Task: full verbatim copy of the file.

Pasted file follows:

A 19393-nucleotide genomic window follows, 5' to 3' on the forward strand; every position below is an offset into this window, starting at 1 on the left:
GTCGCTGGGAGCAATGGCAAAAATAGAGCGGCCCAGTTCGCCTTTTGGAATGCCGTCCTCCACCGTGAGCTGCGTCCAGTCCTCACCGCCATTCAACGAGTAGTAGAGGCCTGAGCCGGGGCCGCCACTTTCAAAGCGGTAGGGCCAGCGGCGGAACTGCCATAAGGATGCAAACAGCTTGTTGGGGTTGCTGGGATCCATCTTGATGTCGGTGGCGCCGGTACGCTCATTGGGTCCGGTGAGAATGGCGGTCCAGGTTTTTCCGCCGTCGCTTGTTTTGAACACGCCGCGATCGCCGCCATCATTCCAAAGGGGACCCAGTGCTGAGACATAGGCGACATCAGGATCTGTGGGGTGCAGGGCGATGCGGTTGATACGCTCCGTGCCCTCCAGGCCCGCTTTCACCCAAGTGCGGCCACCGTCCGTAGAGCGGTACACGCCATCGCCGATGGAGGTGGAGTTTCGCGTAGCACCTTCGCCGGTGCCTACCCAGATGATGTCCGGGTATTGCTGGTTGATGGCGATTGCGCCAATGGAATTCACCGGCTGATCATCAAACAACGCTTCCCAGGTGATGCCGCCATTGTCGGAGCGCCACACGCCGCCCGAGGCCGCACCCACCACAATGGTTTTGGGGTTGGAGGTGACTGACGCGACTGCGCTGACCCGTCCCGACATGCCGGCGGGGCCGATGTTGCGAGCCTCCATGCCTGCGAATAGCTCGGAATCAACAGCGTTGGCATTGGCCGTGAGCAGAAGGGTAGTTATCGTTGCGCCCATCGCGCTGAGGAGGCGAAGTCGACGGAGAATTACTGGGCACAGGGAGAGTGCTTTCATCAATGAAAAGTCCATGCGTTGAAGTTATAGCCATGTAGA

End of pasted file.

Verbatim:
A 19393-nucleotide genomic window follows, 5' to 3' on the forward strand; every position below is an offset into this window, starting at 1 on the left:
GTCGCTGGGAGCAATGGCAAAAATAGAGCGGCCCAGTTCGCCTTTTGGAATGCCGTCCTCCACCGTGAGCTGCGTCCAGTCCTCACCGCCATTCAACGAGTAGTAGAGGCCTGAGCCGGGGCCGCCACTTTCAAAGCGGTAGGGCCAGCGGCGGAACTGCCATAAGGATGCAAACAGCTTGTTGGGGTTGCTGGGATCCATCTTGATGTCGGTGGCGCCGGTACGCTCATTGGGTCCGGTGAGAATGGCGGTCCAGGTTTTTCCGCCGTCGCTTGTTTTGAACACGCCGCGATCGCCGCCATCATTCCAAAGGGGACCCAGTGCTGAGACATAGGCGACATCAGGATCTGTGGGGTGCAGGGCGATGCGGTTGATACGCTCCGTGCCCTCCAGGCCCGCTTTCACCCAAGTGCGGCCACCGTCCGTAGAGCGGTACACGCCATCGCCGATGGAGGTGGAGTTTCGCGTAGCACCTTCGCCGGTGCCTACCCAGATGATGTCCGGGTATTGCTGGTTGATGGCGATTGCGCCAATGGAATTCACCGGCTGATCATCAAACAACGCTTCCCAGGTGATGCCGCCATTGTCGGAGCGCCACACGCCGCCCGAGGCCGCACCCACCACAATGGTTTTGGGGTTGGAGGTGACTGACGCGACTGCGCTGACCCGTCCCGACATGCCGGCGGGGCCGATGTTGCGAGCCTCCATGCCTGCGAATAGCTCGGAATCAACAGCGTTGGCATTGGCCGTGAGCAGAAGGGTAGTTATCGTTGCGCCCATCGCGCTGAGGAGGCGAAGTCGACGGAGAATTACTGGGCACAGGGAGAGTGCTTTCATCAATGAAAAGTCCATGCGTTGAAGTTATAGCCATGTAGA